See the frugal homemaker that I love and wish to be. She has a coupon organizer and pays $43 for $876 worth of groceries. She buys beef at $0.99 a pound and fills her freezer for the coming year. She dries the family laundry on her clothesline in the year round sunshine. She has backyard chickens and a miniature goat.
The Canadian homemaker is challenged. The coupons she can scrounge together are for brand name products that cost more with a coupon that the store brand equivalent. She drives two hours to get her beef a few cents cheaper. She dries her family laundry on the clothesline as long as winter holds off and it isn’t rainy, hailing or so windy her underwear will end up on the neighbour’s car, which is typically 48 days of the year. Due to the nation’s socialist bent, housing livestock in the city is nearly impossible because she can’t simply say, “it’s my right to do as I please” when she knows well that her neighbour’s right to not be annoyed or inconvenience will likely trump her desire for fresh eggs.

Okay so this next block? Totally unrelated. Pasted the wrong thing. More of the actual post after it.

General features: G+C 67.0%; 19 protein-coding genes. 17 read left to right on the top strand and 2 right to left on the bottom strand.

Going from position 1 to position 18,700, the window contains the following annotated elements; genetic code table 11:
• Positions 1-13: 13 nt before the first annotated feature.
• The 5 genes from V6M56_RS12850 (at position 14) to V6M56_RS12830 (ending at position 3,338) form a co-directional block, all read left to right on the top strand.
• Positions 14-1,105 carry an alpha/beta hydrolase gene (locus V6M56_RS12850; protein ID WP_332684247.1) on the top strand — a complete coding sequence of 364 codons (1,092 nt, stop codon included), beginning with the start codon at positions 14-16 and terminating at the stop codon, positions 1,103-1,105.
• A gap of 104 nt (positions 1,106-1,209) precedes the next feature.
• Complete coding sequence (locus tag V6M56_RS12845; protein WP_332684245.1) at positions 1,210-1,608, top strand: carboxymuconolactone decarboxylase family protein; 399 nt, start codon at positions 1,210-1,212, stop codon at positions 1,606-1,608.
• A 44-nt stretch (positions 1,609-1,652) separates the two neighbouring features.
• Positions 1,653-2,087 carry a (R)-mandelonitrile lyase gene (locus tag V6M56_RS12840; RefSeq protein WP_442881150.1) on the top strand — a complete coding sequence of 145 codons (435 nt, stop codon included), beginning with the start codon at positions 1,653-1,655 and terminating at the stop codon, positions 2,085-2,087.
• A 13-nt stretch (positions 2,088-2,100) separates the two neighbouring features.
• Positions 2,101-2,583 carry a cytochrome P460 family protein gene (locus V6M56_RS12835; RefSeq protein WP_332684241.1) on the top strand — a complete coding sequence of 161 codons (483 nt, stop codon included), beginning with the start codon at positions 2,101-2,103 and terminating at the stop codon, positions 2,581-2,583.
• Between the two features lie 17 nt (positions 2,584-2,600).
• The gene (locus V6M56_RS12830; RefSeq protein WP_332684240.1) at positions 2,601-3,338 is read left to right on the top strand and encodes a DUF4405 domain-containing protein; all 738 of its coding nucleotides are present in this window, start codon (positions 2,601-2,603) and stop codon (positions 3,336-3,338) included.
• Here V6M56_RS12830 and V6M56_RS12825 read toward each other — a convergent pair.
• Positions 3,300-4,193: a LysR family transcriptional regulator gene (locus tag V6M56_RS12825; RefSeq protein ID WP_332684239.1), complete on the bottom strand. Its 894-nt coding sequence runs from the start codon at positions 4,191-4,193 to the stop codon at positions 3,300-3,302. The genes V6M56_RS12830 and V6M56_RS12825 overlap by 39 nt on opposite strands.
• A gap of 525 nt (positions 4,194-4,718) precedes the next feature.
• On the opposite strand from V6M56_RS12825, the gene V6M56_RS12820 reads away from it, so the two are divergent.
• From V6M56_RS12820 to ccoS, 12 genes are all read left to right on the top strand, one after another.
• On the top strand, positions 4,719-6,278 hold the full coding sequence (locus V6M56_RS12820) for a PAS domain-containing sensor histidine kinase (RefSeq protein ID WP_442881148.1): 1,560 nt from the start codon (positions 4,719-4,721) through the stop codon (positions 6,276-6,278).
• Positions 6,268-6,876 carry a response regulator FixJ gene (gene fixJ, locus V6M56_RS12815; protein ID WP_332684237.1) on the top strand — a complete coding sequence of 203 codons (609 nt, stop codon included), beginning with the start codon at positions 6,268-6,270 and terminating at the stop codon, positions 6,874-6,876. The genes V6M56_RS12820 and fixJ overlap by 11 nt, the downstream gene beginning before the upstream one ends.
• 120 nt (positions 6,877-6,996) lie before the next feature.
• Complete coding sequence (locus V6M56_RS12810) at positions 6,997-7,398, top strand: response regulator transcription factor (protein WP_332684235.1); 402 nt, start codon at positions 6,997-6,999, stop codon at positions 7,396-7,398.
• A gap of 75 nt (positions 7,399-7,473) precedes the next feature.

I haven’t found much in the way of Canadian homemaking resources. It can be frustrating trying to compare grocery sales to American deals. For example, milk does not typically go on sale in Canada. Instead, grocery stores will set prices for staples such as milk, white bread, butter and eggs at the same price as other grocery stores (“We won’t be beat!”) So you can’t wait for milk to be on sale and stock up.
There is a tenth of the population here and therefore a tenth of the selection and a tenth of the competition that makes for good bargains.
Granted, many homemaking skills cross the border. Ideas for stretching your resources is something that we adapt for our own families. But hopefully, more Canadians will reach out blog-wise and start sharing how they manage.